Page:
I would say they didn't actively do anything much. And I would say they are probably not misinterpreting the law they invoke. And I would say it would be foolish to expect their answer to Valve to be different from what it was. I would even say that Dolphin were probably unwise to include the encryption key, although someone earlier in this conversation (sorry, it's been a few pages, don't feel like hunting it down) pointed out very cogently with some very solid chapter and verse that it doesn't really matter for the law if the encryption key is in there--if the software is meant to use a key to do decrypting, that already breaks the law whether the key is in there or not.

But. I wouldn't go so far as to say they are "in the right"; that's an ethical issue, not a legal one. Ethically, the law they're invoking, and particularly the section of that law they're invoking, is a bad law. And it is annoying that one country's bad law gets to cause problems for people in all other countries. And ethically, it would have been better if their reply to Valve had been "What Dolphin is doing does not damage us, and it enhances the rights of people who were our customers, so we're not going to worry about technicalities; let 'em do their thing." and it probably would have been best if they said "We're going to use this opportunity to put all our relevant games up on Steam as well, so people can get them without either fiddling with old ROMs or pirating, and we can make some extra money, and gaming can be improved, and everyone can be happy."

Yes, it's certainly no worse than we would expect from Nintendo, or for that matter from many other corporations. And they did not initiate any action, which means they bear less responsibility. But none of that makes them "in the right". Sure, it's worse for someone to decide to do the wrong thing and work hard to accomplish it, than for them, when asked "Do you want to do the right thing or the wrong thing?" to merely say "The wrong thing" . . . but that second thing is still not good.
Quoting: pleasereadthemanual
Quoting: Mountain ManBut here is something to think about: countless works of art have been lost throughout human history, and will continue to be lost. Are we worse off as a species because of it? No, I don't think so. It's just stuff, and there are more important things in life.
I think it's sad that the same laws meant to protect a copyright holder's works are the same laws which prevented archival of many 20th century films where the studio went bankrupt, the copyright holders disappeared, and the orphaned films were thus damned them to the ether. Copyright lasted just long enough for nobody to be able to archive the film stock, and by the time they were in the public domain (back when we had reasonable copyright periods), the film stock had faded away.

On the subject of video games, I found this documentary from Noclip about GOG's archival of old games very interesting. There are some games where it's completely unclear who holds the copyright anymore, so even though the studios which helped create the game would love to publish it again, they can't because they don't know who owns it, really. GOG goes through weeks and months of investigation for some of these games, where everyone thinks someone else owns it, and in the end they might find out for sure...or they may not.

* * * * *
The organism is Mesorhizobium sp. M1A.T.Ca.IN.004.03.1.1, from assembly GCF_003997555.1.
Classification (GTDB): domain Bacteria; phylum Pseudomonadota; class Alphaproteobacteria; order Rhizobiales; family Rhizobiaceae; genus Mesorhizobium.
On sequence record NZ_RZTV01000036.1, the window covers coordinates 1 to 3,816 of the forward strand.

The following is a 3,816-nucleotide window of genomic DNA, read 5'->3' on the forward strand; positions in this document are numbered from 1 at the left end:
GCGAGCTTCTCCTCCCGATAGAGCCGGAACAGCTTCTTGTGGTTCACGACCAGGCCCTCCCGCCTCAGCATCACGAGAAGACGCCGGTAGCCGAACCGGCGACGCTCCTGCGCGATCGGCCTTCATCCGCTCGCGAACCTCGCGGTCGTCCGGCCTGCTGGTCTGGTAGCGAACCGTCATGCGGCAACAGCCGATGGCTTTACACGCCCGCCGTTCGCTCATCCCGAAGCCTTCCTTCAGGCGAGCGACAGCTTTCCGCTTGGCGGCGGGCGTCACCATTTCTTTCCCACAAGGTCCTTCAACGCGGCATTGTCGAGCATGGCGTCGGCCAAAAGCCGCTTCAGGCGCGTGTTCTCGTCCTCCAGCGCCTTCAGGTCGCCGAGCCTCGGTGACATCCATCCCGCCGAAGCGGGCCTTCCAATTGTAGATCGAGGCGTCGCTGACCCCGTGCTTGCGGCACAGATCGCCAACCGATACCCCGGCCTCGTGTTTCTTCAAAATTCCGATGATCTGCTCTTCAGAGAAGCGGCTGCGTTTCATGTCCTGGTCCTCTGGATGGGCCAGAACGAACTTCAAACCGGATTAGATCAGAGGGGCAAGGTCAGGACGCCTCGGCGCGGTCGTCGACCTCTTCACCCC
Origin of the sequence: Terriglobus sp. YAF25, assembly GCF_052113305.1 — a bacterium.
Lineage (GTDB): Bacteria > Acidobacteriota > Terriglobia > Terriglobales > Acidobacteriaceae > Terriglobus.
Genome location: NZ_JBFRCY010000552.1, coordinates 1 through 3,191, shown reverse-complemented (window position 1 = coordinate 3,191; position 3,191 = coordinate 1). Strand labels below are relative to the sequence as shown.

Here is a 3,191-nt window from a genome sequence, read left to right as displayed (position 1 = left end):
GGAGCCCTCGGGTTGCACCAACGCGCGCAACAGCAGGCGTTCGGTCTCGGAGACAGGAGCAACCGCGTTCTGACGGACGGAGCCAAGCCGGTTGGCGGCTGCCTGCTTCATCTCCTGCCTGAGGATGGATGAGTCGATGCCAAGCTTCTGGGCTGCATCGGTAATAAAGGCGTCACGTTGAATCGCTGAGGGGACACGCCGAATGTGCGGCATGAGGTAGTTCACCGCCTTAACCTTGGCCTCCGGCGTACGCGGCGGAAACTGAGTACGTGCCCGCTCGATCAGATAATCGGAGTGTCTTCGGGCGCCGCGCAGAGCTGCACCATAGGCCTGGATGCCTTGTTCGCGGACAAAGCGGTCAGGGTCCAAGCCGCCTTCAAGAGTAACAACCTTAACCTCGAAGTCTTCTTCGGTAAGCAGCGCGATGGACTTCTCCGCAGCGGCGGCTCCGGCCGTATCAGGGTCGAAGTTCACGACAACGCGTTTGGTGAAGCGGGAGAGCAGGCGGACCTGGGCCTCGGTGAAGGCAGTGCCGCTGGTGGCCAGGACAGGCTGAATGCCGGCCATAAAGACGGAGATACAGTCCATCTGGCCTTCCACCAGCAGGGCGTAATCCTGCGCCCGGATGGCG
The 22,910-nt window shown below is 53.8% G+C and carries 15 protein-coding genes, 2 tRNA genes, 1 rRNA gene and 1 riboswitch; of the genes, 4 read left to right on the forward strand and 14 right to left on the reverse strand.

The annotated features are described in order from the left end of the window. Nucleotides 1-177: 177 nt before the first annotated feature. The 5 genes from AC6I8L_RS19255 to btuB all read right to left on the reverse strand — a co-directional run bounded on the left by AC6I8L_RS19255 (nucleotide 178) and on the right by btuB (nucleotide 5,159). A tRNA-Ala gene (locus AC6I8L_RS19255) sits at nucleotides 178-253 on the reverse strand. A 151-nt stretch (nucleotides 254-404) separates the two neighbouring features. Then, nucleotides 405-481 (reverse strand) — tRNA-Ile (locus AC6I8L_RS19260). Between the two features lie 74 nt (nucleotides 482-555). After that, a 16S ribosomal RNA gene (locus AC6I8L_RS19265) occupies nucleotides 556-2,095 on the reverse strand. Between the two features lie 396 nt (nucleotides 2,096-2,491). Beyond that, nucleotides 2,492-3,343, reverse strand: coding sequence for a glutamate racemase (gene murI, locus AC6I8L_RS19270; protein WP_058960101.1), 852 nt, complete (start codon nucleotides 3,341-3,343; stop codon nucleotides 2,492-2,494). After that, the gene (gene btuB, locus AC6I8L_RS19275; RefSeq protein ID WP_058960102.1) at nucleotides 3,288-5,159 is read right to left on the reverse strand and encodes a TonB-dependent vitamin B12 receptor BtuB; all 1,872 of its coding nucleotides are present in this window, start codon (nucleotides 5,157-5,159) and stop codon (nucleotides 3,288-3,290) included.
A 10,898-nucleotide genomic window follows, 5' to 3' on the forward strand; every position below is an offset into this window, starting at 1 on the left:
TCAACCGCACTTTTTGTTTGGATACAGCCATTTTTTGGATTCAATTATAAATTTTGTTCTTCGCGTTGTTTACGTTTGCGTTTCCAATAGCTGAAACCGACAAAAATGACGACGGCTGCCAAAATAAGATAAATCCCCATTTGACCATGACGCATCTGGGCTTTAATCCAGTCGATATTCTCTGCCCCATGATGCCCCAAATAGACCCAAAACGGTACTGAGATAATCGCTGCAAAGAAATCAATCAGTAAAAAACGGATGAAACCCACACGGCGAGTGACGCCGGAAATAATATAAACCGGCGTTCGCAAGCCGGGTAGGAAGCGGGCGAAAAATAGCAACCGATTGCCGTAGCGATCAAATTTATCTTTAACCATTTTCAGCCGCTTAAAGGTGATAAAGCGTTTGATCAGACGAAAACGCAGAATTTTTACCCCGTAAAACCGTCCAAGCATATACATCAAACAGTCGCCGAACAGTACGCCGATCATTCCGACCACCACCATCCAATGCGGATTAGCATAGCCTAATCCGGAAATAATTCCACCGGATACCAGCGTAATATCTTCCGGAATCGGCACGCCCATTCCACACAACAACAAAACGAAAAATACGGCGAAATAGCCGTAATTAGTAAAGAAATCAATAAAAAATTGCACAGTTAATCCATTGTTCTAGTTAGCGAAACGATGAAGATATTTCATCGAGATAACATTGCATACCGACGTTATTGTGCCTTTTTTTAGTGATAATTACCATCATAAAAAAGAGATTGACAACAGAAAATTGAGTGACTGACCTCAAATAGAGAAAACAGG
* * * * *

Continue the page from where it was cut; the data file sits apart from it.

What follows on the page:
While we can argue about the value of art and its loss, I would say copyright is doing a bad job protecting these works and a great job lowering the value of our public domain. One way to fix this is to go back to reasonable copyright terms. Even though there is some support for this among publishers and copyright lawyers, it's doubtful this will happen.

I see no reason to disagree. I admit that there are numerous grey areas that crop up when discussing this topic.


Last edited by Mountain Man on 30 May 2023 at 9:04 pm UTC
Quoting: JordanPlayz158
Quoting: Mountain ManBut here is something to think about: countless works of art have been lost throughout human history, and will continue to be lost. Are we worse off as a species because of it?
I mean there is definitely a reason that archaeologists and museums exist, to find, showcase, and preserve old history that were previously lost to human history before discovery.

Yes, I understand that. My point is that losing art is not the cataclysmic event that some people make it out to be. Mainly, I'm talking about people who justify piracy and emulation for the purpose of "game preservation".
Quoting: poiuz
Quoting: GuestEmulation =/= Piracy
Stop trying to equate it.
I've even given the most common reason for emulation: convenience.
Whether it be traveling or just wanting to quickly experience an old classic, emulation makes it much easier to do.
A download from a random source is always "piracy". The source is not allowed to provide the download. That's a fact.

/edit: Added quotes

That's a valid point, and I think it is almost a certainty that every single person using Dolphin to play Nintendo games has taken advantage of warez sites with the justification "I already own the disk, so why can't I download the game?" That's where this debate gets messy.
Quoting: Mountain Man
Quoting: JordanPlayz158
Quoting: Mountain ManBut here is something to think about: countless works of art have been lost throughout human history, and will continue to be lost. Are we worse off as a species because of it?
I mean there is definitely a reason that archaeologists and museums exist, to find, showcase, and preserve old history that were previously lost to human history before discovery.

Yes, I understand that. My point is that losing art is not the cataclysmic event that some people make it out to be. Mainly, I'm talking about people who justify piracy and emulation for the purpose of "game preservation".
Well, that's a point. Mind you, game piracy is hardly cataclysmic, either. Weighing a small good versus a trivial problem becomes once again difficult.


Last edited by Purple Library Guy on 30 May 2023 at 11:40 pm UTC
Quoting: Purple Library GuyAnd it is annoying that one country's bad law gets to cause problems for people in all other countries.
This makes me wonder if Valve could've simply said "OK, it's going up but won't be available in the US" and there'd be nothing Nintendo could do about it. I Am Not A Lawyer (thank goodness), so I have no idea…